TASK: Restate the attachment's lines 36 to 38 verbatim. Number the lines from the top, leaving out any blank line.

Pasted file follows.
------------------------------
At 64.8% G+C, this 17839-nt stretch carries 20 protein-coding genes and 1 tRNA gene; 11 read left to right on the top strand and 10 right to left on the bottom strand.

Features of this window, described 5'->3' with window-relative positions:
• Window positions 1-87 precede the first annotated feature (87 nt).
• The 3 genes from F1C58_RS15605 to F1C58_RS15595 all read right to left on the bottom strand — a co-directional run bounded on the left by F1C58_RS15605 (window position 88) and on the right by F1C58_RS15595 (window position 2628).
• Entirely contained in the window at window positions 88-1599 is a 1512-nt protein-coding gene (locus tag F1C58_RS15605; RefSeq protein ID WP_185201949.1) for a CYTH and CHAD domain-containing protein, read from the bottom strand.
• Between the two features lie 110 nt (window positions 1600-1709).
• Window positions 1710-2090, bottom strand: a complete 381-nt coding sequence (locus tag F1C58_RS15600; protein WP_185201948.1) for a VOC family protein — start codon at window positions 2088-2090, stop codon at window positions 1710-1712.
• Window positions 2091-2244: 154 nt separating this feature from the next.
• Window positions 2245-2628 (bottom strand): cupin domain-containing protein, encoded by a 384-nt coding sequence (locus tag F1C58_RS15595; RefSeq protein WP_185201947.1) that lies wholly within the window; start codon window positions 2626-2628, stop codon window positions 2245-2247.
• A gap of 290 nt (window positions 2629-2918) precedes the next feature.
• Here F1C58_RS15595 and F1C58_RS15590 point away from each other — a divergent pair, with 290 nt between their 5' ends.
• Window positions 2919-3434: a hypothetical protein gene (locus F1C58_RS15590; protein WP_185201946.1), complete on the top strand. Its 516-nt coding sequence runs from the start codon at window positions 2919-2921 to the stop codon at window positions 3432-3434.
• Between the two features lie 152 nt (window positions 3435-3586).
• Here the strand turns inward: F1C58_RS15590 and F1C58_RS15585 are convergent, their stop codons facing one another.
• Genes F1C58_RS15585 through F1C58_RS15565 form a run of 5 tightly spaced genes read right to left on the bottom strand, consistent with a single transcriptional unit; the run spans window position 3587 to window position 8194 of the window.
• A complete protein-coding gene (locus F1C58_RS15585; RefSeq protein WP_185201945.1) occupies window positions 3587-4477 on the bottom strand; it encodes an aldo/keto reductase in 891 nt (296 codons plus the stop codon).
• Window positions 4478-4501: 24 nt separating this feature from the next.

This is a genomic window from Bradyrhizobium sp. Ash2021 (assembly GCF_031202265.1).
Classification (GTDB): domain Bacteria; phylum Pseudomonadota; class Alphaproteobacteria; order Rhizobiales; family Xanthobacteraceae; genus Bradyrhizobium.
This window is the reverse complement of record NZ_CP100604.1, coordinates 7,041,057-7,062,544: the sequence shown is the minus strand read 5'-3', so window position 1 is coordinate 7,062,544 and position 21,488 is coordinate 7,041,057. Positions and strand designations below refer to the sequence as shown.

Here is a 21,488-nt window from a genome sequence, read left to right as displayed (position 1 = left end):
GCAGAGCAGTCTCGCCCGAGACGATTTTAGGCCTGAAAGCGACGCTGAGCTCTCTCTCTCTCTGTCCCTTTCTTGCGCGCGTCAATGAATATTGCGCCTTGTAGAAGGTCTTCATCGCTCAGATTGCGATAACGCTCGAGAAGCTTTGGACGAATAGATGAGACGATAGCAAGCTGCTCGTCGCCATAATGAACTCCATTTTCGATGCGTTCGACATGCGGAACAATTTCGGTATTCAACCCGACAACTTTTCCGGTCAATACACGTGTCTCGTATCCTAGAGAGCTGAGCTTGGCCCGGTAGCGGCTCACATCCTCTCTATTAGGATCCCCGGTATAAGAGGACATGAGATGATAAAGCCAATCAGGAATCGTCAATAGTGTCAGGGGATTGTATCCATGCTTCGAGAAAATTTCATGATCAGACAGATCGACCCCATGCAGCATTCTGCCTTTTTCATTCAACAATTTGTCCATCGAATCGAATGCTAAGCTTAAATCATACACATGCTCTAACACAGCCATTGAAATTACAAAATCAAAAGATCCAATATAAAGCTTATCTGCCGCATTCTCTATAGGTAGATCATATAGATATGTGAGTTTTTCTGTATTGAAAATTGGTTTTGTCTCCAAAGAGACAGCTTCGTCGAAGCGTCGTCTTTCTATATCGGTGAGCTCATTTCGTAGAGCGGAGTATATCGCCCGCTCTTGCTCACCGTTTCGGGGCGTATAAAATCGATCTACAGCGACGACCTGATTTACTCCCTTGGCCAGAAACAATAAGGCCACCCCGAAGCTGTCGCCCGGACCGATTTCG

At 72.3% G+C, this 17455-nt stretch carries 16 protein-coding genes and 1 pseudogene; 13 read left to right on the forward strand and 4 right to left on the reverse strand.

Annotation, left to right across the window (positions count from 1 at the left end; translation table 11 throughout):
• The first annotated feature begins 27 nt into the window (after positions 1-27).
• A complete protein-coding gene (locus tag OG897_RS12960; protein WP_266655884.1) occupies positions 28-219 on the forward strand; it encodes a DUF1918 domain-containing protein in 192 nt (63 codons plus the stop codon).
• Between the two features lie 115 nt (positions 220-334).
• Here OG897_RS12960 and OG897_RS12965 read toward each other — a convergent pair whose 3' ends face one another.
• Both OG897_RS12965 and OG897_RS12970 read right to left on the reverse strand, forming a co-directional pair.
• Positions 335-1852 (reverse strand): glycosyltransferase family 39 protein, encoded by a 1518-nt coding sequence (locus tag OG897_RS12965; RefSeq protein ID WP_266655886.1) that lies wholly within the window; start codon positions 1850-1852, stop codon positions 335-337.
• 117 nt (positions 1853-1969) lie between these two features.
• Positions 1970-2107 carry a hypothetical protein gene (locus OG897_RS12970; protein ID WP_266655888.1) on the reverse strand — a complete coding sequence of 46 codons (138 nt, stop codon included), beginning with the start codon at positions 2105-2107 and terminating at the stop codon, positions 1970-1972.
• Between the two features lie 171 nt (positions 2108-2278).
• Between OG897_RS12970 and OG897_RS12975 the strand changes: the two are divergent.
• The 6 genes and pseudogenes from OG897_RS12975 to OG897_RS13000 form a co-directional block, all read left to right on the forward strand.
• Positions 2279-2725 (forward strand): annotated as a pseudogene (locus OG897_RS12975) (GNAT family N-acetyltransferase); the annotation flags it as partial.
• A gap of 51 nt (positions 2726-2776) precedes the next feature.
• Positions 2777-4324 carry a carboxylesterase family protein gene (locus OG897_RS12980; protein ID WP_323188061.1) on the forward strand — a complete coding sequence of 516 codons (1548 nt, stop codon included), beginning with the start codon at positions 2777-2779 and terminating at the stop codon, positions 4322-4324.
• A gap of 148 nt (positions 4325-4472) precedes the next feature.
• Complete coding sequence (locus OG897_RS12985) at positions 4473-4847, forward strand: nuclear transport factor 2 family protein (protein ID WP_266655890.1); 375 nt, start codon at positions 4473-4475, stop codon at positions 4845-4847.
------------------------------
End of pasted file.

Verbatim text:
• Positions 2279-2725 (forward strand): annotated as a pseudogene (locus OG897_RS12975) (GNAT family N-acetyltransferase); the annotation flags it as partial.
• A gap of 51 nt (positions 2726-2776) precedes the next feature.
• Positions 2777-4324 carry a carboxylesterase family protein gene (locus OG897_RS12980; protein ID WP_323188061.1) on the forward strand — a complete coding sequence of 516 codons (1548 nt, stop codon included), beginning with the start codon at positions 2777-2779 and terminating at the stop codon, positions 4322-4324.